On May 31, 2018, the United States Court of Appeals for the Federal Circuit (CAFC) denied a request for en banc
rehearing of its Berkheimer
patent-eligibility panel opinion. Berkheimer v. HP Inc.
, Appeal No. 2017-1437. (See our prior post on the CAFC’s Berkheimer
.) Eight of the Court’s twelve judges who decided the issue signed opinions concurring in or dissenting from the decision declining en banc
rehearing. The concurring opinion filed by five of the judges (Judges Moore, Dyk, O’Malley, Taranto, and Stoll) is of particular interest because of its emphasis on the fact issue the Court recently found to be underlying the question of patent eligibility under 35 U.S.C. § 101.
Section 101 of the United States patent laws prescribes the categories of inventions and discoveries that can properly be the subject of a patent: “any new and useful process, machine, manufacture, or composition of matter.” These categories are limited by judicially-created proscriptions against patenting abstract ideas, laws of nature, and natural phenomena.
In the wake of the Supreme Court’s Alice Corp. v. CLS Bank
opinion, 134 S.Ct. 2347 (2014), section 101 defenses have appeared more and more frequently, often in the context of computer-implemented inventions. District courts had settled on addressing these defenses via motions to dismiss or for judgment on the pleadings, a procedure the CAFC had generally endorsed.
As discussed in our prior post, in the Berkheimer
panel opinion issued in February of this year, the CAFC ruled that one question frequently involved in section 101 analyses—whether certain elements of the patent claim were “well-understood, routine, and conventional” at the time of the invention—is a question of fact, thus barring judgment on the pleadings when that question is at issue.
In their opinion concurring in the denial of rehearing, the five judges emphasized that this fact issue must be decided on the same basis as any other fact issue, and that the burden of proof is on the patent challenger to show conventionality. A genuine dispute about conventionality thus could not be decided on summary judgment.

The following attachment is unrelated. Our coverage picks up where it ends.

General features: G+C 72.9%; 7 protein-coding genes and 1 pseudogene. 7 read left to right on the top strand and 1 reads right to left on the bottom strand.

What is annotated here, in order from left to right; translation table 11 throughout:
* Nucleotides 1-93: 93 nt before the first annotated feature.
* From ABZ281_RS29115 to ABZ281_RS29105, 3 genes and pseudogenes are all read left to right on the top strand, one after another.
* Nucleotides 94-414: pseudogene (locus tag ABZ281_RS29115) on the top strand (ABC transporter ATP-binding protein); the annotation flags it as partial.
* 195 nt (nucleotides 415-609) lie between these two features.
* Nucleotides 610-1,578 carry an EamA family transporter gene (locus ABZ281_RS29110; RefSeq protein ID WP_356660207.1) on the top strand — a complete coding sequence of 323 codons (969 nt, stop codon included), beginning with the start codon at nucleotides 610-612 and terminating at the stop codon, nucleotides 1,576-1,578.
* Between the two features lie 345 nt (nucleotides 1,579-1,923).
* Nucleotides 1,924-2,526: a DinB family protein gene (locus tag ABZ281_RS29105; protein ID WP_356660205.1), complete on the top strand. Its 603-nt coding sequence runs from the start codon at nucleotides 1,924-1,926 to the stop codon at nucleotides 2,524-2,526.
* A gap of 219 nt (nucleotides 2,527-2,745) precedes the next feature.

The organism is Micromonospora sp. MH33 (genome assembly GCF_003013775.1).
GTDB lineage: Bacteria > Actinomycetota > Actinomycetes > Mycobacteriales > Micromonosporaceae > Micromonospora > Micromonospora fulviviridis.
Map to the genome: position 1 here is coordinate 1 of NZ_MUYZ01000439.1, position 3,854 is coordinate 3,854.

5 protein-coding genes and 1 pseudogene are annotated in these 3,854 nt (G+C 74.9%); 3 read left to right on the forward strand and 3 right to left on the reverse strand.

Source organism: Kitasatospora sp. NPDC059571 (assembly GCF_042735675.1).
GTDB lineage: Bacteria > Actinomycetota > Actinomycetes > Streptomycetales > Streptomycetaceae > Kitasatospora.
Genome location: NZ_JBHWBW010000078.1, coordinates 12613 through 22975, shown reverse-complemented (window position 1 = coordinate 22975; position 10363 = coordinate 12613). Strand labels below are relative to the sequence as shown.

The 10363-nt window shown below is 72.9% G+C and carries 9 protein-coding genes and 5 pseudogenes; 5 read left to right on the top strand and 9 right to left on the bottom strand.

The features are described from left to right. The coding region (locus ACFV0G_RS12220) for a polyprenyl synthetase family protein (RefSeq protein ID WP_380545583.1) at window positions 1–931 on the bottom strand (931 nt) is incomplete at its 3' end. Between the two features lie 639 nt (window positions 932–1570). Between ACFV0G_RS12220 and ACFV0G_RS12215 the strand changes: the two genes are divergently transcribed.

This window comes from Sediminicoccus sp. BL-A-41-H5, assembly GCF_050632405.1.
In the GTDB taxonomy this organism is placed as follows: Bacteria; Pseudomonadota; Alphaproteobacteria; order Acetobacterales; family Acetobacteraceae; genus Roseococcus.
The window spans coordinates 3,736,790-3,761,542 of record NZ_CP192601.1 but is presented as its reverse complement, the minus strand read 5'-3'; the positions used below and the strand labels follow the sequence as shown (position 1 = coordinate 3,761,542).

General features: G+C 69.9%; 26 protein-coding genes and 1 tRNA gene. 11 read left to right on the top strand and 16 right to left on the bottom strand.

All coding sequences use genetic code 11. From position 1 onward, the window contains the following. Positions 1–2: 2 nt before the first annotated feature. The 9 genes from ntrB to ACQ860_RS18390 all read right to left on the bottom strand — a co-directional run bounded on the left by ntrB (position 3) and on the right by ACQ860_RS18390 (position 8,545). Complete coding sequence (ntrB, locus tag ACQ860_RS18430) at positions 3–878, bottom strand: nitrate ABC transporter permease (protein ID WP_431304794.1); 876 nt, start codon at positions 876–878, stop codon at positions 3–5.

The judges noted that to begin with, any well-pleaded allegations in the complaint must be taken to be true, absent evidence to the contrary. Interestingly, the judges also appeared to hold that statements in the patent specification should also be assumed to be true, regardless of whether those statements are harmful or helpful to the patent owner’s position. It is unclear as yet how much evidentiary weight the Court will give to such statements as compared to, for example, expert testimony, but going forward, patent drafters should consider including in their specifications explicit statements about unconventionality, and excluding background statements about conventionality of any claim elements.
The critical question that the Court has not yet answered is whether the fact issue of conventionality is for the judge or for the jury. The fact questions of anticipation under 35 U.S.C. § 102 and the fact questions underlying obviousness under 35 U.S.C. § 103 are both matters for the jury, but any fact questions underlying claim construction are not. The CAFC will soon have to decide whether the issue of conventionality is more like claim construction, in which case it could be decided by a judge, for example as part of a Markman
claim-construction hearing, or more like other invalidity decisions, in which case it would be an issue for the jury. However, there will often be considerable overlap between the fact questions pertinent to a section 101 analysis and those pertinent to other validity issues, which would appear to make it likely that at least in such cases the section 101 issue will go to the jury.
The CAFC’s decisions and opinions in this case mean that in many cases, a section 101 defense will no longer be a silver bullet that an accused infringer can use to end a case at the pleading stage. Indeed, a section 101 defense may not even be amenable to decision at the claim-construction stage of a litigation. Of course, as the CAFC has emphasized, whether there is a genuine issue of material fact pertinent to a section 101 defense will be a case-by-case decision, and in any particular case a patent owner may not be able to produce evidence sufficient to create such an issue.